At the same time I feel her saxophone play should be important also in this creation. "Ubiquitous" is a good example, where her enthusiastic saxophone play could drown electronic percussion perfectly out. By the way in the first one "Polygon" her play and the digital percussion killer can get superbly harmonized, crystallized. Another atmospheric departure between a surrealistic quiet electronic and a repetitive saxophone phrase can be experienced in "Ensemble". "Dual" is one of my favourite tracks in this album. Very enjoyable to imagine that Ryoko might play plenty of improvised saxophone phrases to beat electronic percussion completely. Her saxophone play is beautiful, flavourful as well, even if avantgarde or experimental. Wondering how she would record "Sunrise" based upon her crazy saxophone launcher merged perfectly with digital percussion. Very mysterious, and amazing really.

In conclusion, the woodwinds and their luxurious sounds cannot be avoided for Ryoko and us (her freaks) indeed but I'm sure she's left such an excellent solo creation for us. Enjoy such a kaleidoscopic agent.

Review by Mellotron Storm
3 stars Ryoko Ono is a sax/ flute player out of Japan who is also very much into electronics. She is one half of the SAX RUINS duo and has played with other experimental Japanese bands. I feel that I should have done more homework on this one as I saw it listed under Zeuhl here which moved me to pick this up and it has nothing to do with that sub-genre. This is Avant all the way and most of the songs are repetitive and experimental to say the least. I do like three of the tracks but struggle to enjoy the rest. You should really read Damo's review if your into Avant music because he describes the music here better than I will.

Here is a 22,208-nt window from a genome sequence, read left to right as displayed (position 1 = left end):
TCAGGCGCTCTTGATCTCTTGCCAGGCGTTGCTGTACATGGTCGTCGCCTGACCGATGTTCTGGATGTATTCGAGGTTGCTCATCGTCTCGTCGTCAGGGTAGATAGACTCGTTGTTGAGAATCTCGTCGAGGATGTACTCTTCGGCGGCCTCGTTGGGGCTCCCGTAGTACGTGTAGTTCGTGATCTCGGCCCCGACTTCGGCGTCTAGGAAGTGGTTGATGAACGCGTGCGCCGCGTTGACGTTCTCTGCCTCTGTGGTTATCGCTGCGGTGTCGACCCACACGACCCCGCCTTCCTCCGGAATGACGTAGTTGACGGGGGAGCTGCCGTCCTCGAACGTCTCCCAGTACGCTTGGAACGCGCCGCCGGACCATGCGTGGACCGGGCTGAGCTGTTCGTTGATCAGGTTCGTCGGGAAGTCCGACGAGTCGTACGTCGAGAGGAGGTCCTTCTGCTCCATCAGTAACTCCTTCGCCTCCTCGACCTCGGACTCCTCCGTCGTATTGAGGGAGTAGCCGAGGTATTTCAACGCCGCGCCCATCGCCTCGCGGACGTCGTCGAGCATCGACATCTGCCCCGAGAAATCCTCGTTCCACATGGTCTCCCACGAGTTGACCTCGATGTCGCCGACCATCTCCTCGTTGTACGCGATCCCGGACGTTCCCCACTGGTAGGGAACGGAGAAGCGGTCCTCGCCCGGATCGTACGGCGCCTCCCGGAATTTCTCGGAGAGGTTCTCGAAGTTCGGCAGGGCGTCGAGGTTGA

"Polygon" has these heavy beats and random sax expressions throughout while "Tetragon" features organ runs and percussion throughout. I prefer the latter but I'm not big on either. "Depths Of The Sea" has lots of beats throughout that I find it somewhat annoying and repetitive. "Dual" has more drums and beats with dissonant sax coming and going. "Unknown" is a top three. I like the atmosphere to start as sax expressions join in. This one's darker but then it changes before 3 minutes with electronics but they don't last long as the beats take over without sax this time. The electronics start to come and go then the sax returns after 6 minutes. Good song. "Ensemble" is another top three with those vocals that sound they have been processed through something as the sax, beats and electronics help out. Interesting and repetitive. "Sunrise" has these random screeching sax sounds and drums that are just as random as they both stop and go throughout.

"Slut Or Slattern" has what sounds like organ and strings that pulse and slice. Some electronics before 4 1/2 minutes. I do like the spacey calm late which is my favourite part of the album. "Sunset" has percussion and electronics throughout and it's laid back and ambient. Very repetitive as well. The tempo does pick up some around 5 1/2 minutes. "Ubiquitous" is my final top three track. We get sax, piano, bass and a beat as this sounds almost normal but it's not as the sax and piano are avant sounding. I do like it. "Extra" is the closer and it opens with strange electronics as the synths sweep in almost sounding PT-like. Not a fan when it changes before a minute with stuttering beats and electronics. Another change after 3 minutes as a beat and vibes-like sounds take over. Electronics to the fore before 4 minutes then keys as the drums continue. A calm before 5 1/2 minutes as guitar-like sounds and a beat take over. Beats blast again before 6 minutes, electronics too. More of those PT-like synths after 7 minutes. I like those sections.

A tough one for me to enjoy although I certainly appreciate what's going on here. 3.5 stars.